Updating the tiles
Removing grout from tile is easy, clean and fast.
This task, which you may have dreaded for years, can even be done in a day, depending on the total tile area.
In most cases, repair work in showers, kitchens and other rooms with tiles consists of replacing or renewing the tile covering. After a certain time, the tile material loses its former appearance and is no longer what it was immediately after installation.
And to save money, you can simply update the seams on the tiles.
You can do it by hand, but buying a vibration tool will make the job much easier. But it doesn’t have to be an expensive purchase.
A multi-tool can remove 15 square feet of mortar from a 4-by-4-inch tile in about an hour.
Why do it?
- There are times when mold appears on the current grout that cannot be cleaned. In many cases, it is faster and easier to remove them than to clean the grout.
- I don’t like the old grout color anymore and want to change it. One way to change the grout color is to stain the existing grout. But a more effective way is to use a brand new color of grout.
- The grout is crumbling and falling off. Instead of patching, you can remove everything and apply a new pattern.
Tools and materials needed
Some tools for removing grout are common hand and power tools that have been reintroduced for this task. A special tool for removing grout, such as a trowel, is good, but not necessary.
A rotary tool or vibrating multi-tool can save you time, so it’s worth getting one, even if you won’t use it for anything else.
- Rotating tools, or oscillating multi-tools, or oscillating tool sets
- safety glasses
- utility knife with a blunt blade
- small flat screwdriver
- vacuum cleaner
But can the tool remove the tile?
One of the dangers of using a power tool to remove grout from tile is the possibility of scratching it.
The reason you can use a power tool is because grout is softer than tile.
This tool will tear the grout, but it will not break the tile. However, since everything has its limits, pushing hard enough can damage the tile.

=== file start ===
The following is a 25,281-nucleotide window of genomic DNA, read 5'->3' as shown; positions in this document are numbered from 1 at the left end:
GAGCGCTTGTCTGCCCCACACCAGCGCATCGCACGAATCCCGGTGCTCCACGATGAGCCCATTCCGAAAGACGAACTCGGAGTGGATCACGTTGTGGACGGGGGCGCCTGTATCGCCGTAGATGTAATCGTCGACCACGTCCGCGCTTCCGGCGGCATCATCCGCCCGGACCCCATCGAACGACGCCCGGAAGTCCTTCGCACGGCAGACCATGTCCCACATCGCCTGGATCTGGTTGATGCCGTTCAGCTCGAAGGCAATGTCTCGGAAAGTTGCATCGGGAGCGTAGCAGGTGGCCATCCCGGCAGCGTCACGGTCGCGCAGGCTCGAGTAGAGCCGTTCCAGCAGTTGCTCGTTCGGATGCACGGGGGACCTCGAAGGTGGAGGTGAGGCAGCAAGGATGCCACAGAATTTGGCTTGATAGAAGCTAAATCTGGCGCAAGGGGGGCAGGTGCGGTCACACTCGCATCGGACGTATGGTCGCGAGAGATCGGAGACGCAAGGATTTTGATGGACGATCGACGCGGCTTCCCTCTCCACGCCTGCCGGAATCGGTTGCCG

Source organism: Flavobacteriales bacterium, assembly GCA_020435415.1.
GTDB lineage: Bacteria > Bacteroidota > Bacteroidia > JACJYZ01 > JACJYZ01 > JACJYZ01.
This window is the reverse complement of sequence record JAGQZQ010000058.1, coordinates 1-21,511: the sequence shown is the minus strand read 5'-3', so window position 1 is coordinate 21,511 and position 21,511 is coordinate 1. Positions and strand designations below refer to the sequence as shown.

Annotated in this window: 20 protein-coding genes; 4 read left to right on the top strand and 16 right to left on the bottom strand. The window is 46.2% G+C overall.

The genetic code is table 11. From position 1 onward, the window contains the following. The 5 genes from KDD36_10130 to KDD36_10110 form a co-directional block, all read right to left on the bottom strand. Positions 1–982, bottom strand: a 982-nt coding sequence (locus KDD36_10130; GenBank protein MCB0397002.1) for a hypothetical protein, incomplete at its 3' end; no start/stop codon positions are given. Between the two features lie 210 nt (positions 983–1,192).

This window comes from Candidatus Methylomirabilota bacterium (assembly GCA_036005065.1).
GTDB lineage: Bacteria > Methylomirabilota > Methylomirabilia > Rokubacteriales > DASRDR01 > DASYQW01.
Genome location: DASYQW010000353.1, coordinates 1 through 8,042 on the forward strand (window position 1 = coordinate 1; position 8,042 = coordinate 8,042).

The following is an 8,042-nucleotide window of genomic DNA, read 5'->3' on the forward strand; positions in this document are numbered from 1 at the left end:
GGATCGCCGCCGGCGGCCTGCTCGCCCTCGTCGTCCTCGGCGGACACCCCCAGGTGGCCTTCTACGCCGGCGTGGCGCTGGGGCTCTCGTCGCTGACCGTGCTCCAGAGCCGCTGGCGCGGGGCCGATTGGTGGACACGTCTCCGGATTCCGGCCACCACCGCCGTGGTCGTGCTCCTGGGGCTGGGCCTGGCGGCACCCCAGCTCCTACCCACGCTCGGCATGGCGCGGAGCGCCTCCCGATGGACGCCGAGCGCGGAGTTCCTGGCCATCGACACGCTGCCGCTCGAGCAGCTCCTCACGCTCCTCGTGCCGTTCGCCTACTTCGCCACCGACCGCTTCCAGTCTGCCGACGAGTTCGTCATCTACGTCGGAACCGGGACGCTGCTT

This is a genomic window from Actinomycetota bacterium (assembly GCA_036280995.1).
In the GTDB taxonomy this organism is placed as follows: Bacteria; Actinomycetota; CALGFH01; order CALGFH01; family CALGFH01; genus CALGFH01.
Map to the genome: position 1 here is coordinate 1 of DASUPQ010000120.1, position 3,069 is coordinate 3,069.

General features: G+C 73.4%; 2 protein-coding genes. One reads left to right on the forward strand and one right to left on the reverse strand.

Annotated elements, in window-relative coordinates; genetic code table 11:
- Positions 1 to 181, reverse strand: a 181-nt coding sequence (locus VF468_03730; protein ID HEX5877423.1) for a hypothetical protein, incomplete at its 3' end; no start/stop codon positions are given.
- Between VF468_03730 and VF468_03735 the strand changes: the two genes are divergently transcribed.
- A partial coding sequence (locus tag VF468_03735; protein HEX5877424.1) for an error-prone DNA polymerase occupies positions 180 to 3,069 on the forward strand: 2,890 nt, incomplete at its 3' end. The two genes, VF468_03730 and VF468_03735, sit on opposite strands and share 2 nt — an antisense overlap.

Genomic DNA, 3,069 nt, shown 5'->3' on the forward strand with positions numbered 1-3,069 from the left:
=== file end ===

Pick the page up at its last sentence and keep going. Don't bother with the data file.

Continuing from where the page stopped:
Grouting joints with a power tool
Install a vibrating tool with a blade designed for tile. The heads of most tools indicate what material (metal, wood, tile, etc.) can be used.
Hold the tool horizontally (or vertically for vertical joints), turn on the power and lightly press the blade into the mortar.
Let the power tool do all the work; do not push it. The blade should easily chew through the mortar.
Holding the tool steady and having removed as much mortar as possible, carefully tilt the blade to remove more mortar.
Again, by working slowly and patiently, you will not damage the edges of the tiles.
One technique is to keep your hands in the toolbox so you don’t get tired during the process.
Scrape off the grout with a screwdriver
After removing as much grout as possible with a power tool, the next step is to use a small flathead screwdriver.
Its head will go into the joint and allow you to scrape away stubborn lumps of grout.
Don’t try to remove every last drop. This is the next step. Loosen the vibrating tool, but don’t remove it completely.
Use a universal knife that removes the mortar
Replace it with a blunt blade to find a piece of mortar that won’t come out.
A blunt blade is necessary for two reasons.
First, there’s no point in killing a good, sharp tile grout blade.
Second, you don’t want to risk hitting the sharp end of a utility knife. You won’t like it.
Continuous vacuum grout
Use a vacuum cleaner while removing the solution so you can see what you’re doing.
And, of course, you’ll want to use it again at the end to clean the work area.
In general, to keep the appearance aesthetic, change the seams every four to five years.